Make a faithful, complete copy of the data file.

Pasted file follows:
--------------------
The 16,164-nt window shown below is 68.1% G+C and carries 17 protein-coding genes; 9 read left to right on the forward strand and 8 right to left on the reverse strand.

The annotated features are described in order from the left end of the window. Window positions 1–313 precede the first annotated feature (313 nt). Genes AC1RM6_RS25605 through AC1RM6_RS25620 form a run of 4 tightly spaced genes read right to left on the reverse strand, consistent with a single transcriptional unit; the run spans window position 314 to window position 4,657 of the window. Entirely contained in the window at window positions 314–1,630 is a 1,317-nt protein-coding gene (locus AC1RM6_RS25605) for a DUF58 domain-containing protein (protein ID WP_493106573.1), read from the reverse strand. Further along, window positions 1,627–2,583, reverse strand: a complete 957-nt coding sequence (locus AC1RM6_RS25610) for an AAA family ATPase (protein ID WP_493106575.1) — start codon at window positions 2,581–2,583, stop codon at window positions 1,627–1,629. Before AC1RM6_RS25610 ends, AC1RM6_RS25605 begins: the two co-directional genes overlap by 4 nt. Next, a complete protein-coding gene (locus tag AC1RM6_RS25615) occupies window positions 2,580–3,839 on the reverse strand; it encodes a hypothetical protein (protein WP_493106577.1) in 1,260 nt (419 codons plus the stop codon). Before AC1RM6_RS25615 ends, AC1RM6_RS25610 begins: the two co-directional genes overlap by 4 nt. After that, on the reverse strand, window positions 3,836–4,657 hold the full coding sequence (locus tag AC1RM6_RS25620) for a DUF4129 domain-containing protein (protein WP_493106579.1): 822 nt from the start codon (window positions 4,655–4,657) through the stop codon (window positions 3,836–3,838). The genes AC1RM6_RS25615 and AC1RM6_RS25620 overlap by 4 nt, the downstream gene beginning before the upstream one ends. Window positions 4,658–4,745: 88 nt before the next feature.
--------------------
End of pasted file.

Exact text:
The 16,164-nt window shown below is 68.1% G+C and carries 17 protein-coding genes; 9 read left to right on the forward strand and 8 right to left on the reverse strand.

The annotated features are described in order from the left end of the window. Window positions 1–313 precede the first annotated feature (313 nt). Genes AC1RM6_RS25605 through AC1RM6_RS25620 form a run of 4 tightly spaced genes read right to left on the reverse strand, consistent with a single transcriptional unit; the run spans window position 314 to window position 4,657 of the window. Entirely contained in the window at window positions 314–1,630 is a 1,317-nt protein-coding gene (locus AC1RM6_RS25605) for a DUF58 domain-containing protein (protein ID WP_493106573.1), read from the reverse strand. Further along, window positions 1,627–2,583, reverse strand: a complete 957-nt coding sequence (locus AC1RM6_RS25610) for an AAA family ATPase (protein ID WP_493106575.1) — start codon at window positions 2,581–2,583, stop codon at window positions 1,627–1,629. Before AC1RM6_RS25610 ends, AC1RM6_RS25605 begins: the two co-directional genes overlap by 4 nt. Next, a complete protein-coding gene (locus tag AC1RM6_RS25615) occupies window positions 2,580–3,839 on the reverse strand; it encodes a hypothetical protein (protein WP_493106577.1) in 1,260 nt (419 codons plus the stop codon). Before AC1RM6_RS25615 ends, AC1RM6_RS25610 begins: the two co-directional genes overlap by 4 nt. After that, on the reverse strand, window positions 3,836–4,657 hold the full coding sequence (locus tag AC1RM6_RS25620) for a DUF4129 domain-containing protein (protein WP_493106579.1): 822 nt from the start codon (window positions 4,655–4,657) through the stop codon (window positions 3,836–3,838). The genes AC1RM6_RS25615 and AC1RM6_RS25620 overlap by 4 nt, the downstream gene beginning before the upstream one ends. Window positions 4,658–4,745: 88 nt before the next feature.